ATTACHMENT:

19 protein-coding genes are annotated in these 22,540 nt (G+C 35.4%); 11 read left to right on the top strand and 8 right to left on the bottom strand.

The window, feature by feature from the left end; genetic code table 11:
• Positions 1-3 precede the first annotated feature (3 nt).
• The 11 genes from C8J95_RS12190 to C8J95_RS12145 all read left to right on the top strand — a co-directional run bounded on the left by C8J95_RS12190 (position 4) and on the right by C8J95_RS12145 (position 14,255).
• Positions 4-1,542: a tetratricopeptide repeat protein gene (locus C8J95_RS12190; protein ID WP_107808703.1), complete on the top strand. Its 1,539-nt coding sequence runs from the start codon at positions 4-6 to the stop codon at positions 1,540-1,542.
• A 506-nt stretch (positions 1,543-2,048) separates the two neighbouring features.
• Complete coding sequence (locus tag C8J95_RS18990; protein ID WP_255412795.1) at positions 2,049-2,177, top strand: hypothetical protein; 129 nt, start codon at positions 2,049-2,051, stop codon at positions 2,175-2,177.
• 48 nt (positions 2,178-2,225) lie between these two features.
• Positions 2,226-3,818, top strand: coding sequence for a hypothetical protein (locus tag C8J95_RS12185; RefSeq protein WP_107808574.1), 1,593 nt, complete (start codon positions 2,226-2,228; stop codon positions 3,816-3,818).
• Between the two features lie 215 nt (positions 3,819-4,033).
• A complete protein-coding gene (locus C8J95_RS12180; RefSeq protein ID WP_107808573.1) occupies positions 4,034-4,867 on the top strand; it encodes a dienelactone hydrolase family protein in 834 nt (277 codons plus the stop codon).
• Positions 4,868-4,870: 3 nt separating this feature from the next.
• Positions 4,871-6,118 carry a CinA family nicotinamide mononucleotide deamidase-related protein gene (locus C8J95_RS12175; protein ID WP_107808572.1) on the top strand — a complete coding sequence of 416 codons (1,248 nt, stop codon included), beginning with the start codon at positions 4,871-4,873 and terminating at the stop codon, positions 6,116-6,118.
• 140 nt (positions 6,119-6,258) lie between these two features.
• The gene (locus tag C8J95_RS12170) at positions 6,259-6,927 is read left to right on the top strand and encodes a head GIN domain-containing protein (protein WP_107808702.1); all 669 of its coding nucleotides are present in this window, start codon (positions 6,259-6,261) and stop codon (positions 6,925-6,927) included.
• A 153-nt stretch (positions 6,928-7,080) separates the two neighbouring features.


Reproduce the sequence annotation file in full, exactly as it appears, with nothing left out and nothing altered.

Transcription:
19 protein-coding genes are annotated in these 22,540 nt (G+C 35.4%); 11 read left to right on the top strand and 8 right to left on the bottom strand.

The window, feature by feature from the left end; genetic code table 11:
• Positions 1-3 precede the first annotated feature (3 nt).
• The 11 genes from C8J95_RS12190 to C8J95_RS12145 all read left to right on the top strand — a co-directional run bounded on the left by C8J95_RS12190 (position 4) and on the right by C8J95_RS12145 (position 14,255).
• Positions 4-1,542: a tetratricopeptide repeat protein gene (locus C8J95_RS12190; protein ID WP_107808703.1), complete on the top strand. Its 1,539-nt coding sequence runs from the start codon at positions 4-6 to the stop codon at positions 1,540-1,542.
• A 506-nt stretch (positions 1,543-2,048) separates the two neighbouring features.
• Complete coding sequence (locus tag C8J95_RS18990; protein ID WP_255412795.1) at positions 2,049-2,177, top strand: hypothetical protein; 129 nt, start codon at positions 2,049-2,051, stop codon at positions 2,175-2,177.
• 48 nt (positions 2,178-2,225) lie between these two features.
• Positions 2,226-3,818, top strand: coding sequence for a hypothetical protein (locus tag C8J95_RS12185; RefSeq protein WP_107808574.1), 1,593 nt, complete (start codon positions 2,226-2,228; stop codon positions 3,816-3,818).
• Between the two features lie 215 nt (positions 3,819-4,033).
• A complete protein-coding gene (locus C8J95_RS12180; RefSeq protein ID WP_107808573.1) occupies positions 4,034-4,867 on the top strand; it encodes a dienelactone hydrolase family protein in 834 nt (277 codons plus the stop codon).
• Positions 4,868-4,870: 3 nt separating this feature from the next.
• Positions 4,871-6,118 carry a CinA family nicotinamide mononucleotide deamidase-related protein gene (locus C8J95_RS12175; protein ID WP_107808572.1) on the top strand — a complete coding sequence of 416 codons (1,248 nt, stop codon included), beginning with the start codon at positions 4,871-4,873 and terminating at the stop codon, positions 6,116-6,118.
• 140 nt (positions 6,119-6,258) lie between these two features.
• The gene (locus tag C8J95_RS12170) at positions 6,259-6,927 is read left to right on the top strand and encodes a head GIN domain-containing protein (protein WP_107808702.1); all 669 of its coding nucleotides are present in this window, start codon (positions 6,259-6,261) and stop codon (positions 6,925-6,927) included.
• A 153-nt stretch (positions 6,928-7,080) separates the two neighbouring features.